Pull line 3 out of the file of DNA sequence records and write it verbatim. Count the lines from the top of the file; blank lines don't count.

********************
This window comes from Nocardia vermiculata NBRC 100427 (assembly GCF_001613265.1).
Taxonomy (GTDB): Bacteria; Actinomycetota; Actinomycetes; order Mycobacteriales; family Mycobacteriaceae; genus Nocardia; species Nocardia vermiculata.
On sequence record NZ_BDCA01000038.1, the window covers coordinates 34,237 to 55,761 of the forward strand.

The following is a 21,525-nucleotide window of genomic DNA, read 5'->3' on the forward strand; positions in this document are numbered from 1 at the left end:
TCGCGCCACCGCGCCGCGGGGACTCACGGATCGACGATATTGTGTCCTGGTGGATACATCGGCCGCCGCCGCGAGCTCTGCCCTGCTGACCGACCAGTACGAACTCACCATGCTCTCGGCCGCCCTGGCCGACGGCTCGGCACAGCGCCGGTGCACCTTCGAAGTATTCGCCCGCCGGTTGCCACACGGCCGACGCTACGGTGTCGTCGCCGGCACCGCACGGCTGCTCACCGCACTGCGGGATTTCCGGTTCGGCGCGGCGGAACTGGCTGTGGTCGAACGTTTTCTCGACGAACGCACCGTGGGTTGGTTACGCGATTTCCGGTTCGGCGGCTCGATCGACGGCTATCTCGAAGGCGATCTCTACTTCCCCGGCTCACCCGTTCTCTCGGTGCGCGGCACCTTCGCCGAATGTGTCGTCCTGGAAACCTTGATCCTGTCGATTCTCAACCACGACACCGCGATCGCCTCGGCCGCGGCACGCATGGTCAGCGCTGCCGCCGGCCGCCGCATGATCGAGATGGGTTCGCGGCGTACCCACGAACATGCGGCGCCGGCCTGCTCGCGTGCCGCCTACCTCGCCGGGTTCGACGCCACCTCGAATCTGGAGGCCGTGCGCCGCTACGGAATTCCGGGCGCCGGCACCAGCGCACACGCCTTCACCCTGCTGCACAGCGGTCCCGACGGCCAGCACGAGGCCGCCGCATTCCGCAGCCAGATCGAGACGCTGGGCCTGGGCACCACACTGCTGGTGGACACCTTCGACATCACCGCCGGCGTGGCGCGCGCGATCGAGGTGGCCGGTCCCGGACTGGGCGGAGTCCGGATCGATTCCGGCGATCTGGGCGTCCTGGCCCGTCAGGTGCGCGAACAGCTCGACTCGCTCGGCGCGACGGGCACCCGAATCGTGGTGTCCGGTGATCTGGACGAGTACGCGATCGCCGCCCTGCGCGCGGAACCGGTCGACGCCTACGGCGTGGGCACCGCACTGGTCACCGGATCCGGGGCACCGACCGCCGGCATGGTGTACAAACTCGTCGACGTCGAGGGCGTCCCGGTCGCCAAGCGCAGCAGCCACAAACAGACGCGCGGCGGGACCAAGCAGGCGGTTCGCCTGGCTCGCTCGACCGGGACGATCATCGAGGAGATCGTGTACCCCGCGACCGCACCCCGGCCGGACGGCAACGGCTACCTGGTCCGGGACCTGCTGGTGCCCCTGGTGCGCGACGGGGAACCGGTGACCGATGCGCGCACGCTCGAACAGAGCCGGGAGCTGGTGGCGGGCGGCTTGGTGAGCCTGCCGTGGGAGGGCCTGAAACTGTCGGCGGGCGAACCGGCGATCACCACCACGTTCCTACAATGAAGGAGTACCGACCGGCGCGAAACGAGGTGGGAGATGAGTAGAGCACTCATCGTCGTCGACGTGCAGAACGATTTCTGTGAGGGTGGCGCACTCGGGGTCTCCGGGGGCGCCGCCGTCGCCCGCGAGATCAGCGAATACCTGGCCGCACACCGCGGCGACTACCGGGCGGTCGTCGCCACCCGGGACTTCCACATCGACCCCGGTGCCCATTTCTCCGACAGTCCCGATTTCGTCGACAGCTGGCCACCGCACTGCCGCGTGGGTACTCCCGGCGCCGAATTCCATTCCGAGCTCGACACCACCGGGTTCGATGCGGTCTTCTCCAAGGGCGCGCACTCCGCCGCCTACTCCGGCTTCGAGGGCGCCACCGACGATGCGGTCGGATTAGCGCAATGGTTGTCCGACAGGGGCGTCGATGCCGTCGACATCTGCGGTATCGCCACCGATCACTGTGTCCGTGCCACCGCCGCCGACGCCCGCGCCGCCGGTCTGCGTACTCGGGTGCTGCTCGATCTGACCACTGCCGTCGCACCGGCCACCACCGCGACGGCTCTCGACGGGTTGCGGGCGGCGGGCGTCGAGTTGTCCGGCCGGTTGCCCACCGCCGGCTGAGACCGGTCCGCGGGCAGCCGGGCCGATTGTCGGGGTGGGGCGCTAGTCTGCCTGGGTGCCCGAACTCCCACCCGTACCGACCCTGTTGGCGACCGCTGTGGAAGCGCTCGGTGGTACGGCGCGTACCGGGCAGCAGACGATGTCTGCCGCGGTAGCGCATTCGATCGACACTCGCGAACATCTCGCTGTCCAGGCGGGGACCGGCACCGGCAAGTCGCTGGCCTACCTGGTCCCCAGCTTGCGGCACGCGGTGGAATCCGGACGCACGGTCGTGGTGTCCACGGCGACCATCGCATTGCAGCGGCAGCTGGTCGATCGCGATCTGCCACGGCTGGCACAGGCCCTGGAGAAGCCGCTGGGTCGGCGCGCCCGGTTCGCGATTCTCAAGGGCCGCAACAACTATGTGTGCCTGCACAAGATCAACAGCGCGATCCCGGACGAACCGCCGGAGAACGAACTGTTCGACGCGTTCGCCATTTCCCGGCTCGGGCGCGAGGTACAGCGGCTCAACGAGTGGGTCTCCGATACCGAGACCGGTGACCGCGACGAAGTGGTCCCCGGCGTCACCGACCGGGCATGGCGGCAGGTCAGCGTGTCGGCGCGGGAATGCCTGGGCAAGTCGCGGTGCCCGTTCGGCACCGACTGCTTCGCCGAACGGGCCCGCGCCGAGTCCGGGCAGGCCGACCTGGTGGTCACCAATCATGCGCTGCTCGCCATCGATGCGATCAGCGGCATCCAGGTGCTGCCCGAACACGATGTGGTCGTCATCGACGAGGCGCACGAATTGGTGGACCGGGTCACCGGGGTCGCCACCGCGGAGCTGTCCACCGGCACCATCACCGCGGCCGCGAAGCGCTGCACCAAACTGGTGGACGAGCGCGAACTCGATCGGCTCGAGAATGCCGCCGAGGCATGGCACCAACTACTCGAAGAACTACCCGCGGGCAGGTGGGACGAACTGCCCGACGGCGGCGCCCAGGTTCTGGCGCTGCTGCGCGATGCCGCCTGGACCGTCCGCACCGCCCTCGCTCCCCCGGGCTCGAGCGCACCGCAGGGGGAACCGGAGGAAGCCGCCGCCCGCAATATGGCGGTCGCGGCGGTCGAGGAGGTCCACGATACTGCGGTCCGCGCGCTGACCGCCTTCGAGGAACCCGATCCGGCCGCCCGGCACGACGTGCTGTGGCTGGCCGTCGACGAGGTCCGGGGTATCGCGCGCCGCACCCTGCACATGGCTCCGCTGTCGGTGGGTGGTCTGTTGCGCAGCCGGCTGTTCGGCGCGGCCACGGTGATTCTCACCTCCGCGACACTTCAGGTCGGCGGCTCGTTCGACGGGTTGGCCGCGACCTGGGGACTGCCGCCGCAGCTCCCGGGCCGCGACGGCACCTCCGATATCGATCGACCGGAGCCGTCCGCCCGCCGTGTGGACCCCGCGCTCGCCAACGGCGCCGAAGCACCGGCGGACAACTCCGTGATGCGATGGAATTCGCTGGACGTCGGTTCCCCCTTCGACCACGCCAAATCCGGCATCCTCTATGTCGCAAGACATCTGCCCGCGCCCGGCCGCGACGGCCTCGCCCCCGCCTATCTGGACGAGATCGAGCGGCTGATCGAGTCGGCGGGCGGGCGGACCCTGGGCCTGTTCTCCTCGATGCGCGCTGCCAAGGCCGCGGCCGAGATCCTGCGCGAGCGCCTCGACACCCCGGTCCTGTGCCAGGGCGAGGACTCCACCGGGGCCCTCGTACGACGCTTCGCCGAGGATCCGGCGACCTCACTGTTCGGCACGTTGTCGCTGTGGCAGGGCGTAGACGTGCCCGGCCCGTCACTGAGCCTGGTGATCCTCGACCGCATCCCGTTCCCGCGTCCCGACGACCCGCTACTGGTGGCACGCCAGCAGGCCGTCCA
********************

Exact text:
On sequence record NZ_BDCA01000038.1, the window covers coordinates 34,237 to 55,761 of the forward strand.